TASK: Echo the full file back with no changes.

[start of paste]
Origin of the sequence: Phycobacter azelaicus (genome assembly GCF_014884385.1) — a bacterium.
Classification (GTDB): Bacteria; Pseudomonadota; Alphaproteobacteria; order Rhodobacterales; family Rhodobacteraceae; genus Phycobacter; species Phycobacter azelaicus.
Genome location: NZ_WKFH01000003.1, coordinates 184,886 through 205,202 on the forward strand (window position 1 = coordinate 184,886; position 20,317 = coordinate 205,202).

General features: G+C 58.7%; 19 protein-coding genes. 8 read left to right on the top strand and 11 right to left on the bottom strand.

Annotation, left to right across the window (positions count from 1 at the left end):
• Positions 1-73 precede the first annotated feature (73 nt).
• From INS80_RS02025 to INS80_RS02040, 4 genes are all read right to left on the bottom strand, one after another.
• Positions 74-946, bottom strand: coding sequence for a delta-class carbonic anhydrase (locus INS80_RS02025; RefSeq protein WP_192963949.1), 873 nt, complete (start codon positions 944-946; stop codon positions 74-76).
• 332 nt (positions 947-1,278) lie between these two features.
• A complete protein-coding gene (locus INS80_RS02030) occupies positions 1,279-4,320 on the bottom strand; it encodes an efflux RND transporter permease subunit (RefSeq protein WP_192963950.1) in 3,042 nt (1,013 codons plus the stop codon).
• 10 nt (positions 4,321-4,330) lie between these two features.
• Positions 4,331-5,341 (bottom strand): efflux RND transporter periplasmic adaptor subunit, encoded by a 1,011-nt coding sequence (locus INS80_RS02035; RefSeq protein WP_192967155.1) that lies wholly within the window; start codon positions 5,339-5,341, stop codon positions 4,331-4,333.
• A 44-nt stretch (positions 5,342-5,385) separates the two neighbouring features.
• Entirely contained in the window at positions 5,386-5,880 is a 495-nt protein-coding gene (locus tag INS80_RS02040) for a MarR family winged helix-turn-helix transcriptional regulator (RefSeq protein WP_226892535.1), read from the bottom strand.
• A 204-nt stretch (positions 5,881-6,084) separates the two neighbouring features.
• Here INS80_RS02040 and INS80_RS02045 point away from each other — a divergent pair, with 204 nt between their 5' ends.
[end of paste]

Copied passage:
Origin of the sequence: Phycobacter azelaicus (genome assembly GCF_014884385.1) — a bacterium.
Classification (GTDB): Bacteria; Pseudomonadota; Alphaproteobacteria; order Rhodobacterales; family Rhodobacteraceae; genus Phycobacter; species Phycobacter azelaicus.
Genome location: NZ_WKFH01000003.1, coordinates 184,886 through 205,202 on the forward strand (window position 1 = coordinate 184,886; position 20,317 = coordinate 205,202).

General features: G+C 58.7%; 19 protein-coding genes. 8 read left to right on the top strand and 11 right to left on the bottom strand.

Annotation, left to right across the window (positions count from 1 at the left end):
• Positions 1-73 precede the first annotated feature (73 nt).
• From INS80_RS02025 to INS80_RS02040, 4 genes are all read right to left on the bottom strand, one after another.
• Positions 74-946, bottom strand: coding sequence for a delta-class carbonic anhydrase (locus INS80_RS02025; RefSeq protein WP_192963949.1), 873 nt, complete (start codon positions 944-946; stop codon positions 74-76).
• 332 nt (positions 947-1,278) lie between these two features.
• A complete protein-coding gene (locus INS80_RS02030) occupies positions 1,279-4,320 on the bottom strand; it encodes an efflux RND transporter permease subunit (RefSeq protein WP_192963950.1) in 3,042 nt (1,013 codons plus the stop codon).
• 10 nt (positions 4,321-4,330) lie between these two features.
• Positions 4,331-5,341 (bottom strand): efflux RND transporter periplasmic adaptor subunit, encoded by a 1,011-nt coding sequence (locus INS80_RS02035; RefSeq protein WP_192967155.1) that lies wholly within the window; start codon positions 5,339-5,341, stop codon positions 4,331-4,333.
• A 44-nt stretch (positions 5,342-5,385) separates the two neighbouring features.
• Entirely contained in the window at positions 5,386-5,880 is a 495-nt protein-coding gene (locus tag INS80_RS02040) for a MarR family winged helix-turn-helix transcriptional regulator (RefSeq protein WP_226892535.1), read from the bottom strand.
• A 204-nt stretch (positions 5,881-6,084) separates the two neighbouring features.
• Here INS80_RS02040 and INS80_RS02045 point away from each other — a divergent pair, with 204 nt between their 5' ends.